Notes and Editorial Reviews
“quasi una fantasia.”
Ursula Bagdasarjanz (vn); Francesco d’Avalos, cond;
Leopoldo Casella, cond;
GALLO 1250, analog (56:07) Broadcast: 1970;
Othmar Schoeck gave the first performance of his Violin Concerto, dedicated to Stefi Geyer (Bartók’s erstwhile inamorata) on March 16, 1912, accompanying violinist Willem de Boer (violin teacher, incidentally, of Ursula Bagdasarjanz’s mother) at the piano. It’s imbued with a nostalgic brand of late Romanticism, replete with chromatic twinges (in the manner of Khachaturian without the ethnic accents, but rising to passages even more lyrical in a manner reminiscent of, say, Bruch’s Second Concerto, while remaining firmly tonal) and taking advantage, as did Glazunov’s Concerto, of the violin’s lyrical capabilities. While the notes by Beat Föllmi suggest that by the 1960s Schoeck’s became “unseasonable,” his blend of the grand manner with lyricism should lend the Violin Concerto, at least (a relatively early work), an immediate appeal for violinists. The first movement, Allegretto, makes a strong, nearly symphonic statement, with the violin solo woven thematically into the orchestral texture, yet rising commandingly above it without engaging in truly virtuosic display. Bagdasarjanz sounds, in this third volume of her collected performances issued by Gallo, as strong and reedy as in the volumes I’ve reviewed with piano, yet with great sympathy for Schoeck’s almost anachronistic idiom. The recorded sound, from 1970, brings the soloist forward, making the edginess of her sound more obvious than it might have been in the concert hall. That edginess might not have sorted so well with the slow movement’s melodic outpouring (interrupted by a bright and sprightly middle section) were it not for Bagdasarjanz’s affinity with the work’s ambiance. The third movement, at 9:26, the shortest of the three, begins more playfully, but the mood of the fantasia that permeates the first two movements soon reasserts itself, though the jollity returns at the very end. With congenial orchestral support, especially in its most lavish moments, Bagdasarjanz’s assured performance makes a most appealing work available and ought, in a more perfect world, to inspire others to take it up.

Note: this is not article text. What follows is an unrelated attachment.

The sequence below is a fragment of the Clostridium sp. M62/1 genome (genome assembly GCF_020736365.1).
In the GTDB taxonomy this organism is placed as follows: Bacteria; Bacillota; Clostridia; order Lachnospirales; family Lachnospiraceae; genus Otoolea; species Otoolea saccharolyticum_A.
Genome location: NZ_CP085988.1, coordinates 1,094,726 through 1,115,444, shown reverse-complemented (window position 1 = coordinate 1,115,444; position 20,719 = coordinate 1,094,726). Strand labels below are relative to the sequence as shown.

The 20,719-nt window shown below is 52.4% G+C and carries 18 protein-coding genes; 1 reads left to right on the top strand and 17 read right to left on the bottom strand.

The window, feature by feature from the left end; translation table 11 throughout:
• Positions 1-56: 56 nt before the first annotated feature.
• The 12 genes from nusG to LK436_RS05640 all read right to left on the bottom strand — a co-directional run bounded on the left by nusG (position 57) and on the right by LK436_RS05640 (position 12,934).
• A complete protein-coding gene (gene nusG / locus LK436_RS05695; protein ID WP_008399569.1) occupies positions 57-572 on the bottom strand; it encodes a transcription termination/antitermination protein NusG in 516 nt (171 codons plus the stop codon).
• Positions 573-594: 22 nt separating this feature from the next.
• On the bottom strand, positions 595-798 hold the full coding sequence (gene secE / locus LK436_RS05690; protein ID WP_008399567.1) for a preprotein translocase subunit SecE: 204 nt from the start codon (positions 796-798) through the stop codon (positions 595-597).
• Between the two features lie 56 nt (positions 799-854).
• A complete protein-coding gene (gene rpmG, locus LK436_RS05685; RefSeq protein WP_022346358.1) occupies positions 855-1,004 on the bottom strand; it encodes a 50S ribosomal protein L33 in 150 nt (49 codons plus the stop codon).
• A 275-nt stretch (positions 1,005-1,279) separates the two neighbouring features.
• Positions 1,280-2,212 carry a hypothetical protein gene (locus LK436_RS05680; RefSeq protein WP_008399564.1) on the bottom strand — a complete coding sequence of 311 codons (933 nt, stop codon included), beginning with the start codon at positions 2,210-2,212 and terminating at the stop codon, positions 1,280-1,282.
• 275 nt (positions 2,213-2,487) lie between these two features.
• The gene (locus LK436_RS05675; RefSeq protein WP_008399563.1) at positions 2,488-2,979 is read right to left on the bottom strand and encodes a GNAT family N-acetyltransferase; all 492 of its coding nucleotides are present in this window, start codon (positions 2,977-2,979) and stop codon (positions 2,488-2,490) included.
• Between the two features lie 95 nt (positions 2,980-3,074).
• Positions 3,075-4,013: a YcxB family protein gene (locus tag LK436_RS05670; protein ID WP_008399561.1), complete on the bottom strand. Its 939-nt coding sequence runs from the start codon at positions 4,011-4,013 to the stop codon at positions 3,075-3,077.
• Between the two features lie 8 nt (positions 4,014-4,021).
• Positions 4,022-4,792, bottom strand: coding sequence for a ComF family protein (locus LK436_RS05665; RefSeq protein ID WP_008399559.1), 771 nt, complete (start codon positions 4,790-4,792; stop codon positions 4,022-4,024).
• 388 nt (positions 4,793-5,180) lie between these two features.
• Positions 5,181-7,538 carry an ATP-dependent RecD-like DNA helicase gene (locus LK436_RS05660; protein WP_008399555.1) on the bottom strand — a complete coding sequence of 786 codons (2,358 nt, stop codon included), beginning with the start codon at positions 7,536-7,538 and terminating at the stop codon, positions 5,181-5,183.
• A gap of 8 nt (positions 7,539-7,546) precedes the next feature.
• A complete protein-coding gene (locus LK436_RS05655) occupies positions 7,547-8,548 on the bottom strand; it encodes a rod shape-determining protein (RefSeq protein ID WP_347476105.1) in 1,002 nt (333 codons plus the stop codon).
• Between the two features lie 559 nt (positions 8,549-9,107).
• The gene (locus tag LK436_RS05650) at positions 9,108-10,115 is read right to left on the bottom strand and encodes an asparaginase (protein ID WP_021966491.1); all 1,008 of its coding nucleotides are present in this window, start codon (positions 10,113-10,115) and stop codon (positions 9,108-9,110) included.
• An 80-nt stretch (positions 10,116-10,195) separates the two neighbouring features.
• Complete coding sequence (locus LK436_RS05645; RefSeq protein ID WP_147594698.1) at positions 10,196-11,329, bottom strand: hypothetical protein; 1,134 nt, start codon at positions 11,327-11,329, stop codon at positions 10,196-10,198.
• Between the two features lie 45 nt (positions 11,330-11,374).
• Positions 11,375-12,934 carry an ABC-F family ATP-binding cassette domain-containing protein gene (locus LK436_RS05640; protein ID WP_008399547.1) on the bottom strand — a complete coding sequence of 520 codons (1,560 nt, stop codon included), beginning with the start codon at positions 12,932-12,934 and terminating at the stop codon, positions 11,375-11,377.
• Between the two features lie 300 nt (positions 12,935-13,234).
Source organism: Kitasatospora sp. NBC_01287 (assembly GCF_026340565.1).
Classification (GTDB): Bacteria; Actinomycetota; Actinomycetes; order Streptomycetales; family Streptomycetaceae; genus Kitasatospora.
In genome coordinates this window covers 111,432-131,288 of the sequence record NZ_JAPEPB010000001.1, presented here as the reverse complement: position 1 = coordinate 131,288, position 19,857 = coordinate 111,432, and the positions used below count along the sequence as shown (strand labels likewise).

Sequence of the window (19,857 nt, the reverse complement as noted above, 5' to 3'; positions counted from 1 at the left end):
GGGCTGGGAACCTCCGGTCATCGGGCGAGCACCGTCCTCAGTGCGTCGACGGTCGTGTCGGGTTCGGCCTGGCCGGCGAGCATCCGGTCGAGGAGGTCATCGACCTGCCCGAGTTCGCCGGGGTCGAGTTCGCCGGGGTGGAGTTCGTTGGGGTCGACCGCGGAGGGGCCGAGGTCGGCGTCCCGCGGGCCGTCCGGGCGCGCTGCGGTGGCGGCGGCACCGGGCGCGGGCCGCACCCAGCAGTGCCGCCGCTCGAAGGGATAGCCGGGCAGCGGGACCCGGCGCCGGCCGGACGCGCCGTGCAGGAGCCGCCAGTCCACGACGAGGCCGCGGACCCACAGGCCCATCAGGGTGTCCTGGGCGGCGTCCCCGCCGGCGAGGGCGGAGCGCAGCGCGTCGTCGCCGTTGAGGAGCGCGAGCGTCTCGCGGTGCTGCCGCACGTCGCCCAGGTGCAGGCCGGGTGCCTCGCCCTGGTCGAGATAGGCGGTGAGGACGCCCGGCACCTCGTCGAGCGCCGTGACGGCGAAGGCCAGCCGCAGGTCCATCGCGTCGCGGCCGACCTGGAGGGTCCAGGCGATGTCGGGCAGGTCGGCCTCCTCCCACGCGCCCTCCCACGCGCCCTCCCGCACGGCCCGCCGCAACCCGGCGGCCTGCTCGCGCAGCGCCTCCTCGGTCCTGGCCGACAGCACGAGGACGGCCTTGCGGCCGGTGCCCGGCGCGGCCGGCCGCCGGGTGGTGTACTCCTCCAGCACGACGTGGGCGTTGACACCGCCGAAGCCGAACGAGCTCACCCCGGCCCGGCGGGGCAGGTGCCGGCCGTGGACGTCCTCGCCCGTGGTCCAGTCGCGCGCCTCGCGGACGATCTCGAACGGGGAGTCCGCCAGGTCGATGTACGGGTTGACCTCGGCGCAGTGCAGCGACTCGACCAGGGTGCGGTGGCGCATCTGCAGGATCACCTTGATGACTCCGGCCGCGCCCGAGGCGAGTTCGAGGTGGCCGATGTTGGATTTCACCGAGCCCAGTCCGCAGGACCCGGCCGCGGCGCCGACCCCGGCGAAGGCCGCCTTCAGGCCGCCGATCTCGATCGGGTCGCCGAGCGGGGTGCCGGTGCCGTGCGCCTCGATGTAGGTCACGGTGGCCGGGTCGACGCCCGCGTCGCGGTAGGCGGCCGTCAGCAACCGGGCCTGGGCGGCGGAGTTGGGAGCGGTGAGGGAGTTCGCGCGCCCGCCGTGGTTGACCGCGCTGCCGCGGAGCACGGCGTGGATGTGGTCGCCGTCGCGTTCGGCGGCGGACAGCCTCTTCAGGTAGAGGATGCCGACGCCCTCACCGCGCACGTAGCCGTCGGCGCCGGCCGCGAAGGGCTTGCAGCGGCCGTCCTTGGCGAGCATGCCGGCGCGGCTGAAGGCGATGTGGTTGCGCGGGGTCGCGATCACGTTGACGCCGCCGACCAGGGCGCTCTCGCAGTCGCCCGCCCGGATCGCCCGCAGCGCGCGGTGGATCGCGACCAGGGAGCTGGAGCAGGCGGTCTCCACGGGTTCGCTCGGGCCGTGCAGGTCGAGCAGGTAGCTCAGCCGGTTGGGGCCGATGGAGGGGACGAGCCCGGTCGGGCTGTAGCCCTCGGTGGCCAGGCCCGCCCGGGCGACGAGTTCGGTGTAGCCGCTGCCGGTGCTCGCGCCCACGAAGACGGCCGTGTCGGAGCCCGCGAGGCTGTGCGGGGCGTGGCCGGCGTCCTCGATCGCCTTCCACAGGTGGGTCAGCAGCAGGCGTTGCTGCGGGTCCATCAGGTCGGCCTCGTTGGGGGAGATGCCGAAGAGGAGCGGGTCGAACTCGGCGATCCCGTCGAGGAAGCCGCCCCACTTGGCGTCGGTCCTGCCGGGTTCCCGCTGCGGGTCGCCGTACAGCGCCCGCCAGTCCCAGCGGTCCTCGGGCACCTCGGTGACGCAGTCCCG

Somewhat beyond Schoeck’s Concerto in its RDA of saturated fat, Glazunov’s offers an almost over-rich Romantic repast; Bagdasarjanz (with the same orchestra) sounds tonally even more beguiling in this chestnut, recorded nine years earlier (1961): not as taut perhaps as Heifetz or Milstein, who almost owned the Concerto (her tempos at the work’s opening, for example, sound more deliberate), nor as tonally opulent as Rabin, but warmly communicative nonetheless, especially in the second, Andante, section, in which she could draw unwary listeners willy-nilly into the surging waves of sentiment. While the orchestra may lack the ultimate discipline, a similar deficiency could hardly be found in Bagdasarjanz’s technical command—until her rhapsodic double-stops in the return of the first tempo after the Andante, and occasionally in the cadenza, which sound more strained than sonorous. The finale, however, poses challenges, both tonal and technical, which she seems not to have completely solved, and occasional patches of intonation, misfired passagework, and, more generally, a sense of insecurity make it less assured than the Concerto’s earlier sections.
Although not perhaps attracted to Bagdasarjanz’s performance of Glazunov’s warhorse, most collectors of violin recordings should nevertheless explore her reading of Schoeck’s Concerto, which can be warmly recommended to them and probably to general listeners as well.
FANFARE: Robert Maxham
Works on This Recording
Concerto for Violin in A minor, Op. 82 by Alexander Glazunov
Ursula Bagdasarjanz (Violin)
Orchestra della Svizzera Italiana
Written: 1904; Russia
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